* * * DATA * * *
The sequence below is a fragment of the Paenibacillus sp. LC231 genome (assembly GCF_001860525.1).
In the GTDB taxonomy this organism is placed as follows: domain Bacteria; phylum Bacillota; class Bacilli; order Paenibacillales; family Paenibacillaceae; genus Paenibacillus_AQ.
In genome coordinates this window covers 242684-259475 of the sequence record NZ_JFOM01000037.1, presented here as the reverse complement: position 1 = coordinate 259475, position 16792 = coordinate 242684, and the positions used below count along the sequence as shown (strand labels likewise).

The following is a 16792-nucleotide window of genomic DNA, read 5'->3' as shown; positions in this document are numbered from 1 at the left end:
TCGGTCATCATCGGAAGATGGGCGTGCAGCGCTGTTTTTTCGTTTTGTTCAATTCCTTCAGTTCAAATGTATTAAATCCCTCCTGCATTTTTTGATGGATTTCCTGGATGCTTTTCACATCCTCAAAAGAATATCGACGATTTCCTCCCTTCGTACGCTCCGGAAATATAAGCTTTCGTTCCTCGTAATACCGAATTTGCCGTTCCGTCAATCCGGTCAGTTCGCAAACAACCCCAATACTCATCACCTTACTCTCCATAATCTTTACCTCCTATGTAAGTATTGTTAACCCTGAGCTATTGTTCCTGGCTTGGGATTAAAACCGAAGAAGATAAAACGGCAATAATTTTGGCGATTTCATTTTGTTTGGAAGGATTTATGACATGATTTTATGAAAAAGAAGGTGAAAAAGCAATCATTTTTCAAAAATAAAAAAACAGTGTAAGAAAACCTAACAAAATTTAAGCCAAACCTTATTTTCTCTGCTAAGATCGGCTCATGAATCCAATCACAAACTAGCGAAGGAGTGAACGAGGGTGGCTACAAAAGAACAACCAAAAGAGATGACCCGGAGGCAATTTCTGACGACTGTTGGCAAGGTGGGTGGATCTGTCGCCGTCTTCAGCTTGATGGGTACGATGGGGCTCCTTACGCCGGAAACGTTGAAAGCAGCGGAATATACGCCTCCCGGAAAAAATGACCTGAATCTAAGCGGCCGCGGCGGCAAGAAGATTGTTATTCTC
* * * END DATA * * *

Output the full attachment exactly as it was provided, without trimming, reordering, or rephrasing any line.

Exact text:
The sequence below is a fragment of the Paenibacillus sp. LC231 genome (assembly GCF_001860525.1).
In the GTDB taxonomy this organism is placed as follows: domain Bacteria; phylum Bacillota; class Bacilli; order Paenibacillales; family Paenibacillaceae; genus Paenibacillus_AQ.
In genome coordinates this window covers 242684-259475 of the sequence record NZ_JFOM01000037.1, presented here as the reverse complement: position 1 = coordinate 259475, position 16792 = coordinate 242684, and the positions used below count along the sequence as shown (strand labels likewise).

The following is a 16792-nucleotide window of genomic DNA, read 5'->3' as shown; positions in this document are numbered from 1 at the left end:
TCGGTCATCATCGGAAGATGGGCGTGCAGCGCTGTTTTTTCGTTTTGTTCAATTCCTTCAGTTCAAATGTATTAAATCCCTCCTGCATTTTTTGATGGATTTCCTGGATGCTTTTCACATCCTCAAAAGAATATCGACGATTTCCTCCCTTCGTACGCTCCGGAAATATAAGCTTTCGTTCCTCGTAATACCGAATTTGCCGTTCCGTCAATCCGGTCAGTTCGCAAACAACCCCAATACTCATCACCTTACTCTCCATAATCTTTACCTCCTATGTAAGTATTGTTAACCCTGAGCTATTGTTCCTGGCTTGGGATTAAAACCGAAGAAGATAAAACGGCAATAATTTTGGCGATTTCATTTTGTTTGGAAGGATTTATGACATGATTTTATGAAAAAGAAGGTGAAAAAGCAATCATTTTTCAAAAATAAAAAAACAGTGTAAGAAAACCTAACAAAATTTAAGCCAAACCTTATTTTCTCTGCTAAGATCGGCTCATGAATCCAATCACAAACTAGCGAAGGAGTGAACGAGGGTGGCTACAAAAGAACAACCAAAAGAGATGACCCGGAGGCAATTTCTGACGACTGTTGGCAAGGTGGGTGGATCTGTCGCCGTCTTCAGCTTGATGGGTACGATGGGGCTCCTTACGCCGGAAACGTTGAAAGCAGCGGAATATACGCCTCCCGGAAAAAATGACCTGAATCTAAGCGGCCGCGGCGGCAAGAAGATTGTTATTCTC